A fire rages in an airplane’s overhead compartment while alarmed passengers cough from the smoke
filtering through the cabin. What happens next could be a matter of life and death. Fortunately, this is just
a drill. But for the hopeful flight attendants of Ethiopian Airlines, it is a vital exercise in how to remain
cool under extreme pressure.
“We must be strong in our mind to manage the emergency situations” says Gloria Lawson, a trainee flight attendant at the Ethiopian Aviation Academy. “Now we are doing theoretical lessons. But after one month, we will begin the practicals.”
Lawson, originally from Togo in West Africa, has come to the largest aviation training school on the continent to learn and perfect her aviation skills before taking to the skies.
Focused on pilots, ground staff, maintenance technicians, cabin crew, and leadership roles, it currently
trains 1,300 students as of 2016, who come from all over Africa. But gaining access to this renowned
institution is no cakewalk. “When I was called I was so glad” says, Estelle Ngondonbol, a flight attendant
trainee from Cameroon. “I thought oh my god its my dream being realized. I was so happy. To be
accepted i’ve got to speak French, English, have a degree from a university, and be a presentable and
pretty girl,” Ngondonbol adds.
The cost for flight attendant training is $5,000 for a three-month course. By contrast, the full pilot training
program goes for $68,000.In addition to learning basic service skills, flight attendants are also expected to
handle a variety of scenarios, including an emergency water landing. For Ethiopian Airlines CEO,
Tewolde Gebremariam, this thorough approach is the only approach. $80 million has been invested in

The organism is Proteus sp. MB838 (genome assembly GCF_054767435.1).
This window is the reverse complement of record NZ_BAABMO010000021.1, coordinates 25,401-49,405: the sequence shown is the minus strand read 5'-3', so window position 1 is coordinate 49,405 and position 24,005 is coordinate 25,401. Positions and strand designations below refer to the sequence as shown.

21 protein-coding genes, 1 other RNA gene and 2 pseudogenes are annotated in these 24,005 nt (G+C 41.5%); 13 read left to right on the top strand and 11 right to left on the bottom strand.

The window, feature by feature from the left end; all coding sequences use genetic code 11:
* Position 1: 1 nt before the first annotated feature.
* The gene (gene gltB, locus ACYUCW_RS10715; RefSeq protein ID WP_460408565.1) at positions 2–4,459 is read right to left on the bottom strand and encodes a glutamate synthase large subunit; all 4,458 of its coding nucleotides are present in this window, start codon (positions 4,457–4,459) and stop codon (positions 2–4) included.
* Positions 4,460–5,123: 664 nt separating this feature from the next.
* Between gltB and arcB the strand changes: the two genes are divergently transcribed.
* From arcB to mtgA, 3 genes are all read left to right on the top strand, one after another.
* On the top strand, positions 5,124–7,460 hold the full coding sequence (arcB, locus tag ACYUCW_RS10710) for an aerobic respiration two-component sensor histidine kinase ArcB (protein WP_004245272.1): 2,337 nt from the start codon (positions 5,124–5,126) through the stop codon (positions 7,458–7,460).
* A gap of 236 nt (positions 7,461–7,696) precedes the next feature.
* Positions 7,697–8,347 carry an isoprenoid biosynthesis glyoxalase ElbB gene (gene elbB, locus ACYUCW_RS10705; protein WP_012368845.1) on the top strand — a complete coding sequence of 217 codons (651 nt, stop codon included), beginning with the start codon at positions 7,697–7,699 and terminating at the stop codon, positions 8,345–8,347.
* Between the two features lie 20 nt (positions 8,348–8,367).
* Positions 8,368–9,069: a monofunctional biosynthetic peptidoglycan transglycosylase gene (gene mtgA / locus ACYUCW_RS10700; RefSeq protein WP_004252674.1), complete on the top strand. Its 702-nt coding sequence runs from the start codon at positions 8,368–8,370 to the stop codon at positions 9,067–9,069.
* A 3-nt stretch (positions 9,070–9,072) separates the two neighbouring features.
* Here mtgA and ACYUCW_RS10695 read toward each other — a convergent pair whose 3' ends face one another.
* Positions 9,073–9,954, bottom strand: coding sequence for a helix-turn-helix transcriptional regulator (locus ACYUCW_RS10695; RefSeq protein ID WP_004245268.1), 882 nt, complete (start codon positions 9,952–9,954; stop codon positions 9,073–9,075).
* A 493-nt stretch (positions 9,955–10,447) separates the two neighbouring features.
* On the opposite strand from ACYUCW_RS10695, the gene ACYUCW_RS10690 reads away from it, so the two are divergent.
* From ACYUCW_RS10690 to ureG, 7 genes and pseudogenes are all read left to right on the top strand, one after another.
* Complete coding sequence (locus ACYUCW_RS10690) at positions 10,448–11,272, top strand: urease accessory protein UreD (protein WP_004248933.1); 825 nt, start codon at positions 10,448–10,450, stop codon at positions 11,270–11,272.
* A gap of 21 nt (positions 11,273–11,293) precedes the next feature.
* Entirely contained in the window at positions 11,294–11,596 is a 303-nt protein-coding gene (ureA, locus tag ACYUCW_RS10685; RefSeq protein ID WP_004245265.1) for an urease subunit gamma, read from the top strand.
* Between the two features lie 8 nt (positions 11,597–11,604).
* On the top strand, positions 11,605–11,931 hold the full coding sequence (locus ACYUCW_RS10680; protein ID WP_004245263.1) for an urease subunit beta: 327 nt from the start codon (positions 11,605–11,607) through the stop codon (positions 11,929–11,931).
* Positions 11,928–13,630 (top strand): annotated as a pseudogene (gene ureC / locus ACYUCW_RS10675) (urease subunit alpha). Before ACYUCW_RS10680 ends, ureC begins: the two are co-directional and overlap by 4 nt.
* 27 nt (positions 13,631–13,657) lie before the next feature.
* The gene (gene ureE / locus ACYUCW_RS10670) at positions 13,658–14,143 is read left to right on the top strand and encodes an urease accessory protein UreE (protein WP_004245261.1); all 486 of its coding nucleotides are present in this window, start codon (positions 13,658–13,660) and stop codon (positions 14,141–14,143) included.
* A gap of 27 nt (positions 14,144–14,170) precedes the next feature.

expanding the training facility recently. “The Ethiopian Aviation Academy is going to play a leading role
in making sure that Africans are well educated and prepared for 21st Century African aviation,”
“We have 23 aircraft as of 2016 just for pilot training, however by 2021 the academy was nearing almost
35 aircraft. It meets all global standards. I would say its one of the most admired centers of excellence in
the world,” he adds.
And its set to grow. By 2025, the academy hopes to train 4,000 students a year.
According to Gebremariam, who oversees Africas largest commercial airline fleet in his role, giving
people from the continent the skills to succeed is an essential part of the company’s plans.
“The academy has dual objectives, the first is to make sure Ethiopian Airlines is not challenged by the
shortage of skilled manpower in its vision 2025. The second one is to train African youth in their skills
and enable them to acquire the tools so they can get high-quality jobs. This could be at Ethiopian or (over)
the entire continent of Africa.”
Another area where Ethiopian Airlines has made strong progress in recent years is in pushing women to the forefront of all its services.
Earlier in 2015, 14 pilots, three of them female, graduated from the Ethiopian Aviation Academy.
In November 2015, meanwhile, Ethiopian Airlines made headlines by sending an all-women flight crew
from Addis Ababa to Bangkok, the first of its kind on the African continent. The women covered every
role, from flight attendants to dispatchers, to pilots.
But Gebremariam recognizes that pushing the talents of women and the local population is only part of the process. It takes a lot to get a home-grown aviation company off the ground, after all ” Indigenous African airlines are still small in terms of market share,” he says. “(With) all African airlines put together, we only have 20% (of the market).’80% of the intercontinental traffic is carried by non-African carriers. This is a major challenge for all of us.
“(But) going forward, if we really work on educating our people, our youth, we are going to own the fate of
aviation in our hands, indigenous African aviation. And eventually, become kings of the Aviation
By Ronnie Afema